Every good offense has a pressure valve of some kind - some sort of unpredictability. For Stanford, this was Caitlin Go. Here is a cutter who can throw and because of this unique (to Superfly) skill set, Go generated a lot of goals just because no defender was really prepared to defend downfield off of the comeback cut. This was really difficult to account for because it wasn't Go's defender who had to adjust - she correctly played Go like any other cutter - but the other six defenders who had to react - a difficult task.
Stanford's Achilles' heel was their zone offense. It was a traditional dump-swing paired with crazy micropasses between the poppers and handlers once the disc broke through the cup. When first unveiled in 2014, this offense was a revelation and forced us to put our zone away when we met them in pool play. But a year is a long time to adjust and we learned to just jam a million people around the disc once they started running the micros. (There are some frame stops from our NWC matchup with ten players within ten feet of the disc.) The final result of their offense and our defensive adjustments was they were in a position where they had to throw a lot of contested passes to score - not a good plan.
All this talk of offense obscures the strength of this team - defense. There are some basic requirements to be a great defensive team - speed, size, fitness - Stanford had all of those. Whatever intangible pieces you need to play great defense - hustle, heart, grit - they had all of those as well. A lot of the credit here needs to go to the faceless army of cutters - Harris is probably the purest example of what this team was about defensively - not a lot of flash, but a lot of work, always right there, just making it difficult. Like a lot of defensive teams, they fool the eye test because they look worse than they actually are. Their defense is making the other teams offense look bad - their own offense is struggling...
So far in this discussion I've been in agreement with what Stanford has done. I'd probably have done it differently, but their strategic and tactical framework make total sense. But there is one aspect of how Knowler ran the team that I completely disagree with - playing time. Throughout the season and throughout Nationals, the trio of Monisha, Slim and Michaela almost never left the field. Maybe this helps you beat Middlebury 15-1, but is that really your goal? I have four major problems with this strategy.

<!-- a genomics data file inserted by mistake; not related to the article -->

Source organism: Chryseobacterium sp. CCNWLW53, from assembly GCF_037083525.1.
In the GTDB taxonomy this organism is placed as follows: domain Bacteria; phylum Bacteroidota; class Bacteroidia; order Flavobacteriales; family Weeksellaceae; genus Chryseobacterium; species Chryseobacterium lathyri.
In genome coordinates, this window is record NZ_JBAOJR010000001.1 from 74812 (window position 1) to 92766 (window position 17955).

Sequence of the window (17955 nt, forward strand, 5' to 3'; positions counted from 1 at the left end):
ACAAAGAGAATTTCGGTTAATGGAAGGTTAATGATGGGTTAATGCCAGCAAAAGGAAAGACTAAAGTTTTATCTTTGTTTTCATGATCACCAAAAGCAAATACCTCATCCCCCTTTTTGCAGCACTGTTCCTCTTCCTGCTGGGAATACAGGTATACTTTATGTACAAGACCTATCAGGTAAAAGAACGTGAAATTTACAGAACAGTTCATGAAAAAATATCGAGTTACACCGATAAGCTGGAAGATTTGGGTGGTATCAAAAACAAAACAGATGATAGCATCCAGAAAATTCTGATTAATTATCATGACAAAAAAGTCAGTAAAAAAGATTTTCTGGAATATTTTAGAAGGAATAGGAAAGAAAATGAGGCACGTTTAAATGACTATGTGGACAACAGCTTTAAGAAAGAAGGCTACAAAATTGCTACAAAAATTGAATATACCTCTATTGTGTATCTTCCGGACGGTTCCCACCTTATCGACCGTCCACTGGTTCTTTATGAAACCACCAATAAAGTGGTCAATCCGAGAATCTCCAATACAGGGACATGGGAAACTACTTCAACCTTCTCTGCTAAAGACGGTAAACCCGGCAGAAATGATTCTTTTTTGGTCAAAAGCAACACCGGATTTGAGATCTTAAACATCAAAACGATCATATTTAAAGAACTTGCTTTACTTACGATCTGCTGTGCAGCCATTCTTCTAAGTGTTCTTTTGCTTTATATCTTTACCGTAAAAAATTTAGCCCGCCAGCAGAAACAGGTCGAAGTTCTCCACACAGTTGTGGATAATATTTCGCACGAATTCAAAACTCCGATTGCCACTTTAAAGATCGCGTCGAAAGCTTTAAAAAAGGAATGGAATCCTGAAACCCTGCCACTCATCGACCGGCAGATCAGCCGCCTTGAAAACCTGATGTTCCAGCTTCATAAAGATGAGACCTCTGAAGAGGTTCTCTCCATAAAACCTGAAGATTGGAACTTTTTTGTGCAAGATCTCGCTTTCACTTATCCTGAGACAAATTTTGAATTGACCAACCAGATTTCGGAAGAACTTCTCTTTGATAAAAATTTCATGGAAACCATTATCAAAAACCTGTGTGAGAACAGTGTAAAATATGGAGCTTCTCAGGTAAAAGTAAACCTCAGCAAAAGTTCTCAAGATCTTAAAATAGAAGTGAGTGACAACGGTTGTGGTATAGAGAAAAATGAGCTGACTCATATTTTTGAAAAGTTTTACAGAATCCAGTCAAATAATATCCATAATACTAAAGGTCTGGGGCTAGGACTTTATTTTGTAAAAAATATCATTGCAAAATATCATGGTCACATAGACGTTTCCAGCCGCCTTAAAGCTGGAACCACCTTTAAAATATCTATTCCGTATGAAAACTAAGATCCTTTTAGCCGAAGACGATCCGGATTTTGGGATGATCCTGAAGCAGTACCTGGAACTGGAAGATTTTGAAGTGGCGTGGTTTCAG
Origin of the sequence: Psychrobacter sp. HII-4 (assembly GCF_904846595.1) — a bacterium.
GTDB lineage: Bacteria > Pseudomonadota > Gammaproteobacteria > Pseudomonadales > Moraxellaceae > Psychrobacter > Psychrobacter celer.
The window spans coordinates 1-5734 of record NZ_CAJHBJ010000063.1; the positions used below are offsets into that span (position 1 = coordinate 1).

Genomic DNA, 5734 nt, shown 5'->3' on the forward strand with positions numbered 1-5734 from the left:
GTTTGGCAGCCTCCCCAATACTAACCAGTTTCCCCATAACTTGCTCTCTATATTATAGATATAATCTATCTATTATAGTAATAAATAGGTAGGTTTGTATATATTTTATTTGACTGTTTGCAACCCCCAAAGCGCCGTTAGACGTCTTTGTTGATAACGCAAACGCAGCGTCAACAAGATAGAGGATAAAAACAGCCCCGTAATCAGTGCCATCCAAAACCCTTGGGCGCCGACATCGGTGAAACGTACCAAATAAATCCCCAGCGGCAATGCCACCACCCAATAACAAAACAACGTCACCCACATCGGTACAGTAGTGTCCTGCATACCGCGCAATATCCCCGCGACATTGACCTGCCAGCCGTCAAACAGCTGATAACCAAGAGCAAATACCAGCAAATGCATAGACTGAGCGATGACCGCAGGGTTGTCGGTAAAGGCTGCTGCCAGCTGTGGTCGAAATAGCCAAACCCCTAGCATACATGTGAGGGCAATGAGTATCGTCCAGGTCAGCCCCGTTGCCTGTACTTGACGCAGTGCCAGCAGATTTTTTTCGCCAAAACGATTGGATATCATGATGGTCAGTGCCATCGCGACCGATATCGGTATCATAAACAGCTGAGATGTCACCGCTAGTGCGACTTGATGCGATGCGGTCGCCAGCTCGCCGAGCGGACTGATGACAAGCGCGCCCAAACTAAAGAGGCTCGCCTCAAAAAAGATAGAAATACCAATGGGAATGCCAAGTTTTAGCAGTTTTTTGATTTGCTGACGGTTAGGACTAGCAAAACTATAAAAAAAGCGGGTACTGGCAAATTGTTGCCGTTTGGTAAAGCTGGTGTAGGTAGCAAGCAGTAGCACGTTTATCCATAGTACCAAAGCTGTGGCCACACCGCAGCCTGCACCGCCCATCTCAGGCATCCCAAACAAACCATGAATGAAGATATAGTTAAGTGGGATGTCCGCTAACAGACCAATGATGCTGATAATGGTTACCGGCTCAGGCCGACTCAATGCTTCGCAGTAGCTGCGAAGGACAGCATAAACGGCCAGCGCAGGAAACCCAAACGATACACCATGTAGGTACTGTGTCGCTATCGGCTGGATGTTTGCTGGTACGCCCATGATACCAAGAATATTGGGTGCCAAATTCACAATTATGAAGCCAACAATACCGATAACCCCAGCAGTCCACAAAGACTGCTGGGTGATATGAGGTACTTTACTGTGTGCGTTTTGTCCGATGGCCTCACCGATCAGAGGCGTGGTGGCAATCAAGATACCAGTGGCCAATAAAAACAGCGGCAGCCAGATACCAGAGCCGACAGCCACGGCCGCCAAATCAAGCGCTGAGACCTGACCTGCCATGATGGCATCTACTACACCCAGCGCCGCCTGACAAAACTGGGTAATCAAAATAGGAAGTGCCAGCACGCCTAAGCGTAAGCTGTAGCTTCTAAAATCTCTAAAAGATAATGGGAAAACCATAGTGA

There are reasons to play your best people every point - having your best people on the field means that you are putting yourself in the best position to score that point. But I'm not interested in scoring that point - I'm interested in scoring 15 points. Playing your best people every point means that while you are more likely to score any individual point, you are less likely to score 15 points as the top of your roster yields to inevitable fatigue.
Secondly, playing your best players every point robs your team of head room. Ever notice how really great teams are able to 'turn it on' at the end of a game? Part of that is experience, part of that is having great players who can step up in a key moment, but part of is building head room into your team structure. Just as a frame of reference, we probably played our top seven players together less than 10 times all season - so infrequently in fact, I'm not actually sure who those seven would be.
Then there is the problem of who is left on the bench. In Superfly's case that was Jennifer Thompson and Annee Rempel. Thompson played her role as supporting handler well and probably got her warranted minutes, but Rempel spent way too much time on the bench particularly considering she was one of the only players who could consistently move the disc downfield in big chunks.
My final issue is player development. You can learn a lot from the sidelines, particularly the sidelines at Nationals, but you learn nothing like what you learn when you play. Let's do some math. Stanford's typical game was 24ish points (15-9) and 40ish games is about 960 points. If your primary handler is playing 90% of those, that leaves not even 100 points for the bench, a paltry 2.5 points per game. But if you bring that primary handler's playing time down to two out of three, you've got 320 points for the bench. That's more than three times as much - eight points per game! That's real minutes and real opportunity for learning.